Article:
2 – They hire prostitutes to work as aides
On the side of the iconic Congress building in Brasilia there are two annexes. The newbies usually stay in that building, where lots of things happen, but not many see. The gigantic allowances enable Representatives to hire up to 10 aides. Some of them invest money in prostitutes that are available to them during their time in the city. That is particularly more accurate when it comes to small parties and Representatives who pretty much have their own votes, without any help from their parties. In the main building it is not rare to see pretty women by the hall of the commissions trying to make Congressmen sign up in a few bills. Some of them are just models. Others are working with well known pimps. Another interesting moment to see how much our politicians love prostitutes: twice a year mayors from all over the country march onto Brasilia. When these days end, the night is very busy in the city.
1 – They work three days a week
Important ministers love to publicize their work on Mondays and Fridays. Main reason being there are no other politicians in the city then. This is the average week for an average Congressman: arriving in Brasilia for lunch on Tuesday, going to Congress, leaving by 7 PM unless there is an important vote (most cases there isn’t), coming back early on Wednesday and staying till 7 PM again and going home on Thursday morning after some talks with colleagues in their Brasilia home. If you think this has anything to do with Brazilians allegedly being “laid-back”, I should warn I never worked less than 9 hours a day and many other Brazilians do exactly the same. When it comes to working hours, our bonds are much more to Japan than to Europe. I don’t think of that as an advantage, but surely enough Brazilian Congressmen love their European lifestyle because we pay for it.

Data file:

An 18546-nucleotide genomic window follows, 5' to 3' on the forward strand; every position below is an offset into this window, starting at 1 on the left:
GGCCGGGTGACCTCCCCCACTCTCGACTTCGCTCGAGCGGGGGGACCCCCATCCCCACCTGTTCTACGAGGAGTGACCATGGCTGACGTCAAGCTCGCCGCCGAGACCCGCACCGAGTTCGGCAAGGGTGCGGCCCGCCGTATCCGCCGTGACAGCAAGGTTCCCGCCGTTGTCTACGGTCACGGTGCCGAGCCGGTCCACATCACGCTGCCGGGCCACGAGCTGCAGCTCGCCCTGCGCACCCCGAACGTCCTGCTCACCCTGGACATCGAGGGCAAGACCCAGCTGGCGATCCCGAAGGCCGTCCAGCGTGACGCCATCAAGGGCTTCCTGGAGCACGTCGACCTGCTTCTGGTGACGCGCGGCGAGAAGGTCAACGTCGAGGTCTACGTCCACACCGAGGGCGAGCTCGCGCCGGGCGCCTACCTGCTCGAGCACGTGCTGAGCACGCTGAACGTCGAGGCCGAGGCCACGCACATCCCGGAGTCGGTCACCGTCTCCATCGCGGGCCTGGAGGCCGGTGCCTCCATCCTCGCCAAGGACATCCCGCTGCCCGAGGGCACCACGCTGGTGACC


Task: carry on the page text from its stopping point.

If you go to Brasilia airport on a Thursday morning there might be enough politicians for a vote. Party leaders and key figures usually work more, but they are less than 10% of our 513 Representatives and 81 Senators. Those who go back say they will “consult with their base”, but it is a fact they are paid and elected to be in the capital and do proper work. That is also why they get a free apartment in the city.
Outrageous, isn’t it? Well, not if you are a Brazilian politician.